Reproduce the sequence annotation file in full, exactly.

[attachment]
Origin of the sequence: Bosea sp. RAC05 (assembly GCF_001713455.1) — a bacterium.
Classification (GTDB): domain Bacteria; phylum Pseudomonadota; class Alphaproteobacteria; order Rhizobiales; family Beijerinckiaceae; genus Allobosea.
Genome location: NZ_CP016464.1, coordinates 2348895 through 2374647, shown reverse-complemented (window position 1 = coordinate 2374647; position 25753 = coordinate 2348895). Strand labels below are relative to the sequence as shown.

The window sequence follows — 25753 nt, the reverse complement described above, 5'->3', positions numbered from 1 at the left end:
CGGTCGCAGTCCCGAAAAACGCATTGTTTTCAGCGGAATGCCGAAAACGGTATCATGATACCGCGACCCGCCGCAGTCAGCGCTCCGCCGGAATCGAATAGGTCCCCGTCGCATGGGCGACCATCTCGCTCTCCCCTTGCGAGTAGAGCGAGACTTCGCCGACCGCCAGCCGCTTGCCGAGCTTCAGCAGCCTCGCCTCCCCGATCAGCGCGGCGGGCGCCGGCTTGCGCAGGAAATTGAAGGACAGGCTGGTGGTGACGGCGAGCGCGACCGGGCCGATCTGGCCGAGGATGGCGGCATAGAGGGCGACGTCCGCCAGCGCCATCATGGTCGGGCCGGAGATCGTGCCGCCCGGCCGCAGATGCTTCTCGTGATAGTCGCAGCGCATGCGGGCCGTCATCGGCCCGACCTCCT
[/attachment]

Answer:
Origin of the sequence: Bosea sp. RAC05 (assembly GCF_001713455.1) — a bacterium.
Classification (GTDB): domain Bacteria; phylum Pseudomonadota; class Alphaproteobacteria; order Rhizobiales; family Beijerinckiaceae; genus Allobosea.
Genome location: NZ_CP016464.1, coordinates 2348895 through 2374647, shown reverse-complemented (window position 1 = coordinate 2374647; position 25753 = coordinate 2348895). Strand labels below are relative to the sequence as shown.

The window sequence follows — 25753 nt, the reverse complement described above, 5'->3', positions numbered from 1 at the left end:
CGGTCGCAGTCCCGAAAAACGCATTGTTTTCAGCGGAATGCCGAAAACGGTATCATGATACCGCGACCCGCCGCAGTCAGCGCTCCGCCGGAATCGAATAGGTCCCCGTCGCATGGGCGACCATCTCGCTCTCCCCTTGCGAGTAGAGCGAGACTTCGCCGACCGCCAGCCGCTTGCCGAGCTTCAGCAGCCTCGCCTCCCCGATCAGCGCGGCGGGCGCCGGCTTGCGCAGGAAATTGAAGGACAGGCTGGTGGTGACGGCGAGCGCGACCGGGCCGATCTGGCCGAGGATGGCGGCATAGAGGGCGACGTCCGCCAGCGCCATCATGGTCGGGCCGGAGATCGTGCCGCCCGGCCGCAGATGCTTCTCGTGATAGTCGCAGCGCATGCGGGCCGTCATCGGCCCGACCTCCT